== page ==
This interdisciplinary course will explore current and historical perceptions concerning Multi Culture and Identity in everyday life in our local diverse neighborhoods, with a focus on underrepresented communities and their complex relationship with regard to artistic and cultural production.
Students will meet and greet civic leaders and analyze the phenomena of cultural leadership and its potential for impact. We will create art and design projects that function as acts of resistance, as well as witness the local/regional impacts of the U.S. national government in light of the impending election. As citizen journalists/artists students will document and highlight the texture and power of the shift of power or not?
We will look at art that incorporates spiritual and ethical renewal, as well as social responsiveness and environmental transformation, as methods employed by a growing movement of activist artists. Students will work in the ways they are accustomed to as studio artists, while also taking these skills outside the studio to create community-based arts projects that address local social and environmental concerns.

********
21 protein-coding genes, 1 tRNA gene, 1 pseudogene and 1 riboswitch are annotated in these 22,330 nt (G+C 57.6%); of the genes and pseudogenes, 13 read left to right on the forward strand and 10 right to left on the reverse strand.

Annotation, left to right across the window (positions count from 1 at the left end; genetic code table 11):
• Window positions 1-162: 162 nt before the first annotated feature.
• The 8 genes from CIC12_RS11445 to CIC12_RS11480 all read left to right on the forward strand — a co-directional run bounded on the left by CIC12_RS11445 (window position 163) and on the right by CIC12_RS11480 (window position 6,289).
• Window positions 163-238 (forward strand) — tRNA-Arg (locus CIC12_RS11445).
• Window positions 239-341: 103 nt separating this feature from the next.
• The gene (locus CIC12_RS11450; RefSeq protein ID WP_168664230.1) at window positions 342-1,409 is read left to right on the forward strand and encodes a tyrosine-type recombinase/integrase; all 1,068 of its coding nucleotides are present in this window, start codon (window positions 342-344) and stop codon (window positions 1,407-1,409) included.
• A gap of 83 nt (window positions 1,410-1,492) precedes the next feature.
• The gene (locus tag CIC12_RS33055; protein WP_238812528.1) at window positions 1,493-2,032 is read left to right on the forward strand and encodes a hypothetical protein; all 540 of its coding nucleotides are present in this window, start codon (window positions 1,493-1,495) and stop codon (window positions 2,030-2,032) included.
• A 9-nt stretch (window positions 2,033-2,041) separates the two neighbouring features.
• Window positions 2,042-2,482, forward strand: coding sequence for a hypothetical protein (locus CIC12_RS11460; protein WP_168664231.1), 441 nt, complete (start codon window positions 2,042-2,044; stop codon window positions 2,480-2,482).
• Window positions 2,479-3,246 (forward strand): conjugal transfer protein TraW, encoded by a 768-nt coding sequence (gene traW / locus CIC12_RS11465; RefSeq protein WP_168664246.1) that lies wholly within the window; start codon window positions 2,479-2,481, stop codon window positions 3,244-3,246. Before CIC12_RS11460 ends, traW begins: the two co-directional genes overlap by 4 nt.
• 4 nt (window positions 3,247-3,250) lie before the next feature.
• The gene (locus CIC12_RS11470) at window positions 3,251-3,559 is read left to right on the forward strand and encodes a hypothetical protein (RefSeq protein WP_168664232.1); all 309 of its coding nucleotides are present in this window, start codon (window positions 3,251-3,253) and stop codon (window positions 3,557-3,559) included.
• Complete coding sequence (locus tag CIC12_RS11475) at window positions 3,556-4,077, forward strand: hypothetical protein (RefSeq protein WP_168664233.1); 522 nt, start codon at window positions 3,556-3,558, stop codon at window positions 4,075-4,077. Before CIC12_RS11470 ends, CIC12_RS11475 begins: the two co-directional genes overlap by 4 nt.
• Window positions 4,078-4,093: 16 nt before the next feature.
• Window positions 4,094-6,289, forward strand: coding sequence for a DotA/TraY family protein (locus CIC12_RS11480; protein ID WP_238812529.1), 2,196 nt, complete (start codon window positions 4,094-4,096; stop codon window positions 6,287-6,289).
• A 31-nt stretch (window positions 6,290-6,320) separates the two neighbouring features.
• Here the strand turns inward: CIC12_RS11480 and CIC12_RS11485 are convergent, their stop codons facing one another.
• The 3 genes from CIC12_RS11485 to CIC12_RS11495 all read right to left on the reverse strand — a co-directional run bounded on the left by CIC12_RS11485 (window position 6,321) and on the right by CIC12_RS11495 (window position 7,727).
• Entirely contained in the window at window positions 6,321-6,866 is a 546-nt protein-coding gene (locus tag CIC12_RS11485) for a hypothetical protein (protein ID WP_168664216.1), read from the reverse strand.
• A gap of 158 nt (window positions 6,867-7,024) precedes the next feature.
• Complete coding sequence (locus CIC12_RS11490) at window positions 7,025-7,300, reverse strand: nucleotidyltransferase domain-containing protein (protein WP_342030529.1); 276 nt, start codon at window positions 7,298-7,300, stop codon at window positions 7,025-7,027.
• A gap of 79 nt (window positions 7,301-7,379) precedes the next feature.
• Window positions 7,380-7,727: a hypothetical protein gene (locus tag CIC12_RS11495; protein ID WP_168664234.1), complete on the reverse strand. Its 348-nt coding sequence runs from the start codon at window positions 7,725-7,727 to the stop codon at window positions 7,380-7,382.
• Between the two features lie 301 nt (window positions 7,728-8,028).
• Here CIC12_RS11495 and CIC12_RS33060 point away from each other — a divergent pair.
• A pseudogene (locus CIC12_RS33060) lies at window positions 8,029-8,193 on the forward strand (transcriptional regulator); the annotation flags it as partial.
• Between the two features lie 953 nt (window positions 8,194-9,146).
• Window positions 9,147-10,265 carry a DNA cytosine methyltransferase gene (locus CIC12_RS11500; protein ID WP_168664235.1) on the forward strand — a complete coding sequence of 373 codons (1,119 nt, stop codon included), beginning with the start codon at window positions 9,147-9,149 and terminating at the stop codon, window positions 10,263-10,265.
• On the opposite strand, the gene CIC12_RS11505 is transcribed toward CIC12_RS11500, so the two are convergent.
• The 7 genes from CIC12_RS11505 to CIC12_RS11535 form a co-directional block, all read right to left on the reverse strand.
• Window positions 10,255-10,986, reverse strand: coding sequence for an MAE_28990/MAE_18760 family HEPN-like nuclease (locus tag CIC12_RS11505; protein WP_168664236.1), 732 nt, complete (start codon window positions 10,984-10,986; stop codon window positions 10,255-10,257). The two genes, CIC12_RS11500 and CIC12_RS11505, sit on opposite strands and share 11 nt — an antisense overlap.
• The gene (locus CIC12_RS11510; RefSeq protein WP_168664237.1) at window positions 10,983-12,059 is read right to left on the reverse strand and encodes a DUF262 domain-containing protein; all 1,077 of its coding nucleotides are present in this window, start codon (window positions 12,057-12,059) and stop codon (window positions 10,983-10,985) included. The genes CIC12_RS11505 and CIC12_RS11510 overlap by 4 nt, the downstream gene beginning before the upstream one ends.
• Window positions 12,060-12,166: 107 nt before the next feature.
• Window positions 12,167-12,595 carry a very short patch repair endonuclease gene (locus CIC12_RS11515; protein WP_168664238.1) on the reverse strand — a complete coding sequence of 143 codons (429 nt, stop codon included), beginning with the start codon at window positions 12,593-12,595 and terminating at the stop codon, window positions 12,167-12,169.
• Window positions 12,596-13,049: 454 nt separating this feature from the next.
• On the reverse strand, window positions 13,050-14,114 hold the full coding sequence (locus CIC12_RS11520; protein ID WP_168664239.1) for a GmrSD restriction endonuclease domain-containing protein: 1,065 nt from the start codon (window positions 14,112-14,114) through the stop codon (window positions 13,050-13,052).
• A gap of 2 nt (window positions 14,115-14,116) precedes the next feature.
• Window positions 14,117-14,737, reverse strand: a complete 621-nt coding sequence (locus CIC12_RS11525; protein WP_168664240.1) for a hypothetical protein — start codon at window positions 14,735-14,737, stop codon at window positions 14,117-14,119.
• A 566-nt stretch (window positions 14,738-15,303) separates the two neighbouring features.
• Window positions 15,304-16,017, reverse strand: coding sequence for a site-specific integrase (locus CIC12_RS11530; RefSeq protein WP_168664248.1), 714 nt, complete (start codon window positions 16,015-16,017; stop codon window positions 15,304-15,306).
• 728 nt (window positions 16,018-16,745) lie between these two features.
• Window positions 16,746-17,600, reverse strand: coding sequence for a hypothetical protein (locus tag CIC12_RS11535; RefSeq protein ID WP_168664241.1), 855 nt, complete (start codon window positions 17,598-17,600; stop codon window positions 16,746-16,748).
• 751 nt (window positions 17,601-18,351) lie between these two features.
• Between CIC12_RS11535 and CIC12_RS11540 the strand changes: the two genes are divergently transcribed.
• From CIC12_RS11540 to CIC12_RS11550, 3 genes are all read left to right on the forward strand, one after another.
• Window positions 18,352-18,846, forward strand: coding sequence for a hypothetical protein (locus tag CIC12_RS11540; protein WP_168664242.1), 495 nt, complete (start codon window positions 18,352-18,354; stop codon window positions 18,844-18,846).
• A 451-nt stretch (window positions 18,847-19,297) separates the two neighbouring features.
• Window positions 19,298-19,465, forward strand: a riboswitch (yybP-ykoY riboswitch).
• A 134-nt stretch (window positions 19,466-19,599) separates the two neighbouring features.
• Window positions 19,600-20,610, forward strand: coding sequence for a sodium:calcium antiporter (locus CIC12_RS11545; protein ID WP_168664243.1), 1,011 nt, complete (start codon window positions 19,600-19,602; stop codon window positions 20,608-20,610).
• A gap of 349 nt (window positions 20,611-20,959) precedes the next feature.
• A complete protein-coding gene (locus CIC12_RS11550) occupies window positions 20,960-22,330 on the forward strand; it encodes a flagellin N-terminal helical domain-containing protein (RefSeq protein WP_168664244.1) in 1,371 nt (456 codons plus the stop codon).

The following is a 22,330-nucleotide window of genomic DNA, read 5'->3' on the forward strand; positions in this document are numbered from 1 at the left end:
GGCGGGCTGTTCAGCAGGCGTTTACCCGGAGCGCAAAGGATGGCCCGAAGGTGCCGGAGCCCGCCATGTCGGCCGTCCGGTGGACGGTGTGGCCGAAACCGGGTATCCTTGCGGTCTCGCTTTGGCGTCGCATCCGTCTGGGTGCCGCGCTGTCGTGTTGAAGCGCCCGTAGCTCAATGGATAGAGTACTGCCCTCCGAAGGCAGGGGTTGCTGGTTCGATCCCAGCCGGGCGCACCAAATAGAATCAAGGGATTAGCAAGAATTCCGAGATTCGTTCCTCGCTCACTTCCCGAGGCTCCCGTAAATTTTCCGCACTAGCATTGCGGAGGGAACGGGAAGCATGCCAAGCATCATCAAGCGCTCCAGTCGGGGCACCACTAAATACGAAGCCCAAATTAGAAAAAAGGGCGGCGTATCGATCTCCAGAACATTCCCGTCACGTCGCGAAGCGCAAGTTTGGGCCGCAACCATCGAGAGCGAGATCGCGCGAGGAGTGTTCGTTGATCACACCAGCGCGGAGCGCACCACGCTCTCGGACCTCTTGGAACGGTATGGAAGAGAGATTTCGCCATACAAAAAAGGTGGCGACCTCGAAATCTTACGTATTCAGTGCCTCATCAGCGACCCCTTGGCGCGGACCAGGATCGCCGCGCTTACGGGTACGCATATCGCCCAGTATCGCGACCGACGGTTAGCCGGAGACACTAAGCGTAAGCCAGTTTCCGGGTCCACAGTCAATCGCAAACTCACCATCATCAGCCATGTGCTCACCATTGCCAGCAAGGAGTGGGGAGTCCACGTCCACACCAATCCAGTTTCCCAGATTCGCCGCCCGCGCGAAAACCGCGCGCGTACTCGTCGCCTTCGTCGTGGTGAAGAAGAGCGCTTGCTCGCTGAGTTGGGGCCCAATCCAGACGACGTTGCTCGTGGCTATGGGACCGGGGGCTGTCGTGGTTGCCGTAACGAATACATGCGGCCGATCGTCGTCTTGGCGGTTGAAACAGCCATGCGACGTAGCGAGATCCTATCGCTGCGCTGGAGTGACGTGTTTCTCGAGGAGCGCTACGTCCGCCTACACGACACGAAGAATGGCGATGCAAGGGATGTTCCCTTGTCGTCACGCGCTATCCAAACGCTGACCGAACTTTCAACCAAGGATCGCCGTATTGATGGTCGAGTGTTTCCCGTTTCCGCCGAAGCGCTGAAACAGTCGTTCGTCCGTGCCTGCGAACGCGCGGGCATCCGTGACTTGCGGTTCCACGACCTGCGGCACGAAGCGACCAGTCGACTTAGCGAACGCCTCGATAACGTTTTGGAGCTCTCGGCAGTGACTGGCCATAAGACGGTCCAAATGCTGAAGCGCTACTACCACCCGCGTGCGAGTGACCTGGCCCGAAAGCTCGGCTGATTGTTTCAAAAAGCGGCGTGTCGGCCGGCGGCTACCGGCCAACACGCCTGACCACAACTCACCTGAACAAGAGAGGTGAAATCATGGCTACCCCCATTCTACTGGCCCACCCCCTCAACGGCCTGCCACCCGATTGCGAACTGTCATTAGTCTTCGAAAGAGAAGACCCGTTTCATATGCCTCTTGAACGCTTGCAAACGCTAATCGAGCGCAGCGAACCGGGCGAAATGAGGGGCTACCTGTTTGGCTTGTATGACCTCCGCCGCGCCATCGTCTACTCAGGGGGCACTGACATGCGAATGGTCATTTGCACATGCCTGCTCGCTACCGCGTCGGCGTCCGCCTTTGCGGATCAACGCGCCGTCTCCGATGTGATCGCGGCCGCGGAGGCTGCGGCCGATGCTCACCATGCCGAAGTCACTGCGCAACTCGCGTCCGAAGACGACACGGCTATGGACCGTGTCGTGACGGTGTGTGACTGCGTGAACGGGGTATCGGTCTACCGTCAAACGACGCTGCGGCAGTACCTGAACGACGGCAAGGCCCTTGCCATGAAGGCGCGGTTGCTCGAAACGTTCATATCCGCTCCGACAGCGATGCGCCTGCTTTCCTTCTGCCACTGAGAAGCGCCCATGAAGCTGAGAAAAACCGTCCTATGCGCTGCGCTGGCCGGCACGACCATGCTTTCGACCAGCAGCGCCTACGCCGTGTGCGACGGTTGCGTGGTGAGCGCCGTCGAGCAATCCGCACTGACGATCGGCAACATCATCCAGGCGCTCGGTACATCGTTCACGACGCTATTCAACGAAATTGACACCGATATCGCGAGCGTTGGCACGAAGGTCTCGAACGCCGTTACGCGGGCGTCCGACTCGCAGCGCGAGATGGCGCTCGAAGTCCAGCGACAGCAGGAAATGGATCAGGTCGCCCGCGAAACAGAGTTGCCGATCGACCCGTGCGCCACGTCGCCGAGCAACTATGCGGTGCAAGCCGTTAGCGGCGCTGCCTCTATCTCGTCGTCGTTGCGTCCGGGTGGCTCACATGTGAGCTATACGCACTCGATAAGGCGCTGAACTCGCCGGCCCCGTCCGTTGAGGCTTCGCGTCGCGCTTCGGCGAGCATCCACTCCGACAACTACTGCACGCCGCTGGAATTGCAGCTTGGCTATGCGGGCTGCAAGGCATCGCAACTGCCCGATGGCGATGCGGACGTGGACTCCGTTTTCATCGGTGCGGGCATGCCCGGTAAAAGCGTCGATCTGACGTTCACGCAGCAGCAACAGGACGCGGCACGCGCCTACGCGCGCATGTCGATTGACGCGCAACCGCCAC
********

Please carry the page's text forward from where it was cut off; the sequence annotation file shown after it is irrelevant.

Through readings and guest speakers, we will investigate those who have historically been excluded from design. Students will examine design processes and engage in workshops and hands-on, collaborative projects to understand new design approaches, and propose alternate methods of what designing with, instead of for, might look like.
Telling Stories is an interdisciplinary studio course that explores and examines how art has contributed to the articulation of ethnic identity in this country. The course will focus on the development of collaborative projects and artistic initiatives that involve the community on various levels from process to presentation.